customElements.define('my-button', MyButton)

There is a clear tradeoff between readability, modularity, and memory footprint in both approaches, and a developer's familiarity with a given framework might bias their perceptions.

On the reusability front, Web Components naturally score higher, with their core design promoting component reuse across multiple platforms and frameworks.

Striking the Balance

The choice between Web Components and JavaScript frameworks largely hinges upon the precise requirements of the project at hand, the team's proficiency in each technology, and the expectations of the project. Both can be strategically deployed to devise a robust tech stack. A nuanced understanding of their individual strengths and potential synergies is key to leveraging their collective benefits.

In conclusion, unlocking the joint potential of Web Components and JavaScript frameworks largely rests upon a well-calibrated assessment of the development team's needs and capabilities. Such an informed amalgamation could shape your future tech strategy, while opening doors to a compelling blend of fluidity and functional dexterity.

Practical Use of Web Components in Design Systems and Component Libraries

Web Components have truly become a keystone technology in the creation of modern design systems and component libraries. They bring together a unique set of attributes like universal compatibility with different frameworks, immense customizability, and versatility across various platforms, positioning them as a prime candidate for these use cases. Let's delve into the practical application of Web Components in the development and management of design systems and component libraries.

Web Components as a Universally Acceptable Solution

Web Components, celebrated for their standardization and native support in all modern browsers, provide a singular approach for crafting user interfaces. This approach guarantees compatibility across heterogeneous projects and tech stacks, making Web Components an unequivocal victor in the race of foundational technologies for building a design system.

The primary allure of Web Components lies in their indifference to specific frameworks. This remarkable aspect grants your development teams the freedom to select their preferred tools and technologies, hence alleviating integration issues and collaboration barriers.

From a practical standpoint, an effective approach could involve the development of a custom component library using a Web Component compiler such as Stencil. You can now utilize this library uniformly across any project within your organization. The fundamental premise here is that Web Components can align front-end development strategies, bridging separate teams working with various technologies.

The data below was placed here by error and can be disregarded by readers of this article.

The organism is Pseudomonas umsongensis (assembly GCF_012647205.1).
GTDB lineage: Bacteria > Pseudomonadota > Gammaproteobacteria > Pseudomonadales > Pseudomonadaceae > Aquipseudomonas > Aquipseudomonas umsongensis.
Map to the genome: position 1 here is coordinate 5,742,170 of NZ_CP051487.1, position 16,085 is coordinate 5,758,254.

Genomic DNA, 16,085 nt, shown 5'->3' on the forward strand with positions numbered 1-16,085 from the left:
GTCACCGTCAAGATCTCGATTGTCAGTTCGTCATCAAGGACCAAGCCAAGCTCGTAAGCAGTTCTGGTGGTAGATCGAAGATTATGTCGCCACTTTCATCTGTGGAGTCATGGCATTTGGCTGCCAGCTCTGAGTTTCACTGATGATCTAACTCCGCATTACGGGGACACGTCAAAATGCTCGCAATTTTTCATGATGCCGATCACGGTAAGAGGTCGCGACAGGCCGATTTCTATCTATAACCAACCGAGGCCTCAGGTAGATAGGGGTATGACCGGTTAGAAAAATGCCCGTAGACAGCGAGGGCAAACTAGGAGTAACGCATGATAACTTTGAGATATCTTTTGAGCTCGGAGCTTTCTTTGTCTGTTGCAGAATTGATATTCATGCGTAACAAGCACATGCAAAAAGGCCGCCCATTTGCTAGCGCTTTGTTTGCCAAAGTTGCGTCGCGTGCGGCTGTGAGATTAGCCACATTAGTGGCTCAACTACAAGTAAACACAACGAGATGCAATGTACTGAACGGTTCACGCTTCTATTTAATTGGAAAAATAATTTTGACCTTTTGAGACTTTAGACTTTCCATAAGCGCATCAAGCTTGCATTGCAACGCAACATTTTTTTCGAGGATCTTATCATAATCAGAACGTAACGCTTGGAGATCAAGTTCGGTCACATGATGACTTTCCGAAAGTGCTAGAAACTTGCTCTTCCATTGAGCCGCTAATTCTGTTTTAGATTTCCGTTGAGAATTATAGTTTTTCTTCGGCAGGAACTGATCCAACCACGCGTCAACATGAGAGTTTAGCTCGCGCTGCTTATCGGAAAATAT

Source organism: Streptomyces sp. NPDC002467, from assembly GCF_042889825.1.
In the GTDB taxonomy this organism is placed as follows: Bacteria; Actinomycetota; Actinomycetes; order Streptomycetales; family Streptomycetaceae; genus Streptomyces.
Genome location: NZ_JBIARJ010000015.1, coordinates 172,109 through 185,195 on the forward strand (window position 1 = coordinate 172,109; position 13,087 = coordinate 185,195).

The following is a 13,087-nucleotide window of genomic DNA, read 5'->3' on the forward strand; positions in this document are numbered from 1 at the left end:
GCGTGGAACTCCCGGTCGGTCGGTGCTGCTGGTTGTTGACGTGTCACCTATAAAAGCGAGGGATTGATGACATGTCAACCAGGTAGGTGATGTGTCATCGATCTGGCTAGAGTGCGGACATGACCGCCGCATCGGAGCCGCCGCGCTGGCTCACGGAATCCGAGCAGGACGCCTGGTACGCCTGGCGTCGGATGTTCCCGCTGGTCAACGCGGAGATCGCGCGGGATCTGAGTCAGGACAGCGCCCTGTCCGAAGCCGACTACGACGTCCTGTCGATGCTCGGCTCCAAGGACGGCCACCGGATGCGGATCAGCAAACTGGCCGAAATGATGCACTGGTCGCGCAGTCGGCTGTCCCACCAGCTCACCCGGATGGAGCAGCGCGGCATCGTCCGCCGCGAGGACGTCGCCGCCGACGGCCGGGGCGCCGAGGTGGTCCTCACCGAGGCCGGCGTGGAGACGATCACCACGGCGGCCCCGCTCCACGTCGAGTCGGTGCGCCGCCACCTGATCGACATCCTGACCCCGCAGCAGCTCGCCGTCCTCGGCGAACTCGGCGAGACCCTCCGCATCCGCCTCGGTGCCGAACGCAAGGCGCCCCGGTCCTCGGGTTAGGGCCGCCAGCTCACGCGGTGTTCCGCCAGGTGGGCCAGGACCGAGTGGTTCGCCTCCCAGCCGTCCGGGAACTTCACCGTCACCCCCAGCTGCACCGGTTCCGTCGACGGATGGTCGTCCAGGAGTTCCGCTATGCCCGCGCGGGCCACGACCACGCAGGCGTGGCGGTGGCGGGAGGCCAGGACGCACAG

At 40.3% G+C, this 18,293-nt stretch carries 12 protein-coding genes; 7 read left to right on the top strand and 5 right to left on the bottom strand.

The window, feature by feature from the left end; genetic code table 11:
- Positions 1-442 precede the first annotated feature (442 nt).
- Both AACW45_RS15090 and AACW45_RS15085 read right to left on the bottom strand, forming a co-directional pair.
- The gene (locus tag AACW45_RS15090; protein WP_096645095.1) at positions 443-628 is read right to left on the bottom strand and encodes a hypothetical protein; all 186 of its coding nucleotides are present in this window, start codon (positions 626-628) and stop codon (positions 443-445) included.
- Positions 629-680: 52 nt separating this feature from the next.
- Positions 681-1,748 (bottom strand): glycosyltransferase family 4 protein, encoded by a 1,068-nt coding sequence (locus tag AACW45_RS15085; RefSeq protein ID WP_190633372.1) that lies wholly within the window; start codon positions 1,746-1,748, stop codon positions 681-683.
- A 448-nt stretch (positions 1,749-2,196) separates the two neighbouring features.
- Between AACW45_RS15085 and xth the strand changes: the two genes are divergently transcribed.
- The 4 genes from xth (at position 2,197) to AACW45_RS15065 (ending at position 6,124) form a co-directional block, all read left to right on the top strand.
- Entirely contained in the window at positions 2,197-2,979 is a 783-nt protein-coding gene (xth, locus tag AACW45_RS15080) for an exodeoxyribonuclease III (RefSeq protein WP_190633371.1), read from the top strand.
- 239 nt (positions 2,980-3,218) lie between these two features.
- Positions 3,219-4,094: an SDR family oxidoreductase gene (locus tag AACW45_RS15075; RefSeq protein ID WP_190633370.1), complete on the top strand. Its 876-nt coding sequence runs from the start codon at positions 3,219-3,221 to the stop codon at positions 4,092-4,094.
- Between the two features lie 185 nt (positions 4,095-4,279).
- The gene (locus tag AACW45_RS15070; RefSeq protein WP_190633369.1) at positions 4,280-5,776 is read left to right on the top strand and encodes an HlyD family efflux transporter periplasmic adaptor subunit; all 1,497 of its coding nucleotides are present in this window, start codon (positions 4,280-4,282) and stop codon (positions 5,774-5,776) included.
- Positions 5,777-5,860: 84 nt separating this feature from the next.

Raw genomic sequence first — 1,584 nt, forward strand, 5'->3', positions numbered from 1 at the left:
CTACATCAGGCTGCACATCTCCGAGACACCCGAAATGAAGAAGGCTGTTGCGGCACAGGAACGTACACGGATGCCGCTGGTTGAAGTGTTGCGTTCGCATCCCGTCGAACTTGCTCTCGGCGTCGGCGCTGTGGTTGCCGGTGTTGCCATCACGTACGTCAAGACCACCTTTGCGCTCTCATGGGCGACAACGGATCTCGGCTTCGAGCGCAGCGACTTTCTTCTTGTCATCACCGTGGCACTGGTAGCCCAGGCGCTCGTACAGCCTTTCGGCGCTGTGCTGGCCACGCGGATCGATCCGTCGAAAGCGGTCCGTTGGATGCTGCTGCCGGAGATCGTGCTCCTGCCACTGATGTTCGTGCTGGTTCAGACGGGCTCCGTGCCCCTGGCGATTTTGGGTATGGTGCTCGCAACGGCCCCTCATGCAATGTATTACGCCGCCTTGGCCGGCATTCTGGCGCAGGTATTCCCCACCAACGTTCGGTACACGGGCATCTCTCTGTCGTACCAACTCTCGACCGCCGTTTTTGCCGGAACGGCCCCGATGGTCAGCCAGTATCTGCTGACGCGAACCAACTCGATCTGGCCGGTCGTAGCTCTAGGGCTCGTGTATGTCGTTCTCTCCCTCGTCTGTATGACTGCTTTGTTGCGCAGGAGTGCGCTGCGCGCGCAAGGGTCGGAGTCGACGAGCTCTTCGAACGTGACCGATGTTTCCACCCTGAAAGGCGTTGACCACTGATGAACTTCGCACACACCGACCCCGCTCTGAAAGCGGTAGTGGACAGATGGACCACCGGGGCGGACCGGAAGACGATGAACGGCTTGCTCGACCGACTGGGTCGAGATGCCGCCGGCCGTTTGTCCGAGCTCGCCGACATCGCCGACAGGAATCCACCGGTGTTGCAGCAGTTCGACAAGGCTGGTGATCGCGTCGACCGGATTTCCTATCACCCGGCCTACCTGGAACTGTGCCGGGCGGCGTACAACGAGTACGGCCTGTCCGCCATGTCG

To illustrate, below is an indicative example of how a simple Web Component could be defined using Stencil.

import { Component, Prop, h } from '@stencil/core';

  tag: 'my-component',
  styleUrl: 'my-component.css',
export class MyComponent {
  @Prop() name: string;

  render() {
    return <div>Hello, {this.name}!</div>;

This component named 'my-component' can now be used universally across any project in your organization, providing a cohesive implementation standard.

Bridging the Divide between Designers and Developers

A critical area where Web Components demonstrate their prowess is in unifying the efforts of designers and developers. Design systems typically involve designers conceptualizing user interface (UI) elements, which are later turned into functional components by developers.

The immense customizability of Web Components makes them an optimal choice for this interface, as developers can design UI components using HTML, CSS, and JavaScript that adhere meticulously to the design guidelines. This mechanism makes achieving and maintaining design systems a more feasible and streamlined task.

Cross-Platform Usability

Web Components possess the intriguing ability to function agnostic of the platform. In practical usage, the UI library of Web Components you create need not be limited to desktop web applications.

Consider deploying a versatile mobile framework, like Ionic, to extend your Web Components library across a wide spectrum of platforms and devices ranging from native iOS and Android apps, web app frameworks, Electron, and beyond.

Web Components and JavaScript Frameworks

Web Components excel at addressing the presentational aspects of a component while being designed with constraints on built-in functionality. This promotes a comprehensive separation of concerns, where JavaScript libraries or frameworks can infuse these otherwise simple components with the necessary dynamic features.